Showing posts with label Frankenstein. Show all posts
Showing posts with label Frankenstein. Show all posts

Tuesday, October 14, 2008

Character: Contains Perishable Goods (Michelle)

Yesterday, I sat down at Starbuck's (ugh) to work on the novel for the first time in about a week and a half, and I made an interesting discovery: characters are perishable. They can go stale.

I was working with a character I hadn't touched in about two weeks, and I discovered that I had completely lost the feel of her. There was something completely undefinable that was missing.

I could explain her, obviously. I could list her physical features and her emotional tendencies and her personal history. But all those things didn't amount to a character. She had become - the horror! the horror! - a collection of quirks, exactly as I had criticized in the characters in Heroes and Lorna Doone. Such amalgamations result, at least in cinema, in this sort a thing:
Do creations go wrong because they receive insufficient attention and love from their creators? Mary Shelley might say so. Frankenstein is supposed to be one of those dark-side-of-art kind of novels, isn't it?

Anyway, since my character was insufficiently human but rather seemed to be a mere amalgamation of traits, all the dialogue I wrote felt like it belonged in the sequel to the Fantastic Four movie. I can think of no greater way to describe its deficiencies.

It was fascinating to realize that this could happen not though some active mistake on my part but through the simple failure to keep giving her life by writing about her. I left her alone too long, and like a plant unwatered, she died.

I feel fairly confident that I can resurrect her - that decrepit house plant you forgot about while on vacation is rarely actually dead - but it's going to take some time and reinvestment of energy, and it took me months to get her "living" and "rounded" the first time around.

It's made me realize that I need to be spending at least a little time with the novel every day, lest something like this happen to its other hapless denizens! Consider this reason #692 that writing is never just a hobby. Hobbies don't require daily attention.

Monday, September 15, 2008

Showing the Monster: Cthulhu and Frankenstein (from Michelle)

I appear to be on a bit of horror-reading jag, which is surprising from the girl who got nightmares from Bunnicula as a child. Nevertheless.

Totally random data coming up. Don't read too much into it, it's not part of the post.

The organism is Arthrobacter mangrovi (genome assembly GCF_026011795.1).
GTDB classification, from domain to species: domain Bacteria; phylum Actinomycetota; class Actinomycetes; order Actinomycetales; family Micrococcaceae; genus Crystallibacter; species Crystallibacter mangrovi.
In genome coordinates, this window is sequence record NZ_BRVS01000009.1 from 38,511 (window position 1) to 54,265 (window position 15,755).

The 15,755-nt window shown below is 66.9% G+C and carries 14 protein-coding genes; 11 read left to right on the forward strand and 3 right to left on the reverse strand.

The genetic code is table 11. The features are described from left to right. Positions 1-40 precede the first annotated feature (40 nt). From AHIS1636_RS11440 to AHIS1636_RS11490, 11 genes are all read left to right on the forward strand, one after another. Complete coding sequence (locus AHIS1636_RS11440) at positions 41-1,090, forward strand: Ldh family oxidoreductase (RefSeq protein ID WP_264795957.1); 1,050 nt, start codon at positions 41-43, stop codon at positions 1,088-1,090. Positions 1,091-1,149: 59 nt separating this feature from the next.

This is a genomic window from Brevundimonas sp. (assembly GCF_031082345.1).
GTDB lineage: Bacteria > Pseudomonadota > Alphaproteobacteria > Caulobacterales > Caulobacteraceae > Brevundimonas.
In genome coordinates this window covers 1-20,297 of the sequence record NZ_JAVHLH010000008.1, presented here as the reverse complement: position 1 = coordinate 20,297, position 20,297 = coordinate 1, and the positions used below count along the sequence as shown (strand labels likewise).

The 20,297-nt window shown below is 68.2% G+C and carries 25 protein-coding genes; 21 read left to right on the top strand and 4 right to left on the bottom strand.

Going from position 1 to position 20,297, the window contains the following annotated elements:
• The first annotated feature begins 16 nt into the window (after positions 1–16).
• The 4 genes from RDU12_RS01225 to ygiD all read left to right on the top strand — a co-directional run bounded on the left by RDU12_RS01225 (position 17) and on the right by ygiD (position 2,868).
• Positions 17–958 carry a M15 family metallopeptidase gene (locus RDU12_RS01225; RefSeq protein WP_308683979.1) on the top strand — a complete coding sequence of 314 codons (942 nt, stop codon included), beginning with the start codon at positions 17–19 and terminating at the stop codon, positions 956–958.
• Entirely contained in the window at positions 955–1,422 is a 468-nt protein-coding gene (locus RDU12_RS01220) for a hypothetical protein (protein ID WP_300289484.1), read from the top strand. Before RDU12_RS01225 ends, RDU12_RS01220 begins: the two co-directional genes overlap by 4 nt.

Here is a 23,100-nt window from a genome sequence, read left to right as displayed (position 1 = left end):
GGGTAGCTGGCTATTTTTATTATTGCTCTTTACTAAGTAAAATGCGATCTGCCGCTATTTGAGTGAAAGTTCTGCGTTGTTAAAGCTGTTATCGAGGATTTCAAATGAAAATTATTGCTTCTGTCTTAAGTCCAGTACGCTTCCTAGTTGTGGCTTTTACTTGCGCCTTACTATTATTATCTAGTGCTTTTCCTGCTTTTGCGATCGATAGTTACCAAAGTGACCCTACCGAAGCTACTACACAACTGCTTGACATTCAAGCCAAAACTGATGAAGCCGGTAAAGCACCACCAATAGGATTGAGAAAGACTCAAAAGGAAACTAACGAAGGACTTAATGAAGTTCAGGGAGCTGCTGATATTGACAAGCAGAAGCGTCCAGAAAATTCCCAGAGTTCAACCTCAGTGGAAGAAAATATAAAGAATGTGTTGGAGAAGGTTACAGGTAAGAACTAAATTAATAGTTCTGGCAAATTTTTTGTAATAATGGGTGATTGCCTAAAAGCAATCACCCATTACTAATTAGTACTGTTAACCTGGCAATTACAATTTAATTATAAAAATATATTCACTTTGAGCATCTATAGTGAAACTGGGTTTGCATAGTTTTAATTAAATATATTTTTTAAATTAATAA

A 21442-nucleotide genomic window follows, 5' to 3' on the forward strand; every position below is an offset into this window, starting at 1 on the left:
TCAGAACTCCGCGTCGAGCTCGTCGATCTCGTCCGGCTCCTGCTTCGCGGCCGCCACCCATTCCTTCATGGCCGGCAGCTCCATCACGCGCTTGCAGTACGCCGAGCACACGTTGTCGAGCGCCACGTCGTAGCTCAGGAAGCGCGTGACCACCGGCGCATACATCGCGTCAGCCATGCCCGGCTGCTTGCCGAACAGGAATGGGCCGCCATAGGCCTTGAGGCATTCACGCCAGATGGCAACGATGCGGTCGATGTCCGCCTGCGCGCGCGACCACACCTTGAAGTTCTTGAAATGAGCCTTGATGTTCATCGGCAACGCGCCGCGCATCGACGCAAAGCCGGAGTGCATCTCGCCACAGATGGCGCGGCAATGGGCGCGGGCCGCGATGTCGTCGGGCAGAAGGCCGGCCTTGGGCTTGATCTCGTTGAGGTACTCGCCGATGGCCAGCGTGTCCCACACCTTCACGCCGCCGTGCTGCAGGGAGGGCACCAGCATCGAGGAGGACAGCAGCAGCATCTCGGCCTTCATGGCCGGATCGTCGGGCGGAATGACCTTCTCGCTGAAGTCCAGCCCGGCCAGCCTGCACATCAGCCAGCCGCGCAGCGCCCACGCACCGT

I've been thinking about the issue of Whether or Not to Show the Reader the Monster. The story that I'm currently working on has a bit of a monster in it - or a strange creature, at least - so it has some personal weight. In any case, I am undecided about whether it's effective to describe a frightening sight when you're trying to scare a reader.

Mary Shelley and H.P. Lovecraft, two acknowledged giants of the genre, seem to take somewhat different approaches. In Frankenstein, Shelley does some initial description of Frankenstein's monster (black lips, yellow skin, etc.) but mostly she relies on the horror he inspires in others to convey his supernatural ugliness. She says: "No mortal could support the horror of that countenance. A mummy again endued with animation could not be so hideous as that wretch. I had gazed on him while unfinished; he was ugly then, but when those muscles and joints were rendered capable of motion, it became a thing such as even Dante could not have conceived" (Signet edition, p. 43). In other words, there's a lot of it's-too-horrible-for-words going on here.

In contrast to Shelley, Lovecraft (prone as he is to heaping abstract nouns on top of each other) is actually pretty specific about what Cthulhu looks like in "The Call of Cthulhu": squid head, dragon-body, yet somehow humanoid. He's also very specific about the slimy trail he leaves behind. It's all very Ghostbusters.

The problem is that I found neither Frankenstein's monster nor Cthulhu terribly frightening - at least not in visual terms. If I had to choose, I think I would come down on Shelley's side, because the horror you don't see is always more terrifying. In fact, the most chilling part of "The Call of Cthulhu" for me wasn't the actual emergence of the monster but the weird rituals of his cult and the vaguely referenced "strange disfigurements" of the people they stole for their practices. Yikes.

The tricky thing about horror, I think, is that it so quickly can become dated. "The Call of Cthulhu," for instance, reminded me strongly of Ghostbusters, but of course Ghostbusters only exists as it is because of Lovecraft. (Wibbly-wobbly, timey-wimey, as the Doctor would say.) To scare people, you must constantly be finding something new or surprising. In actual fact, a book hasn't scared me properly since Bunnicula gave me nightmares. The closest I've come to being scared has come from particularly shadowy psychological moments in Harry Potter (like the explanation of the Unforgivable Curses; or the conjuring of the Dark Mark; or the exploration of Voldy's early life). Then there are, of course, some of the lovely creepy characters on Doctor Who, particularly Steven Moffatt's creations. Unfortunately, I don't think the chills Moffatt creates are available to me as a writer, because they rely on the visual shock of, say, a gas mask or a twisted clockwork harlequin.

What gives me chills now are brutalities such as you see in the proliferating crime shows like Law and Order, films about serial killers, and even the latest BBC adaptations of Sherlock Holmes. And frankly, I'm not at all interested in emulating those chills in my fiction. They are not the fun and thought-provoking chills of classic horror: as far as I'm concerned, the degree to which they rely on the victimization of women is incredibly disturbing and says something about the sadomasochistic impulses of our current culture. But that's another story.


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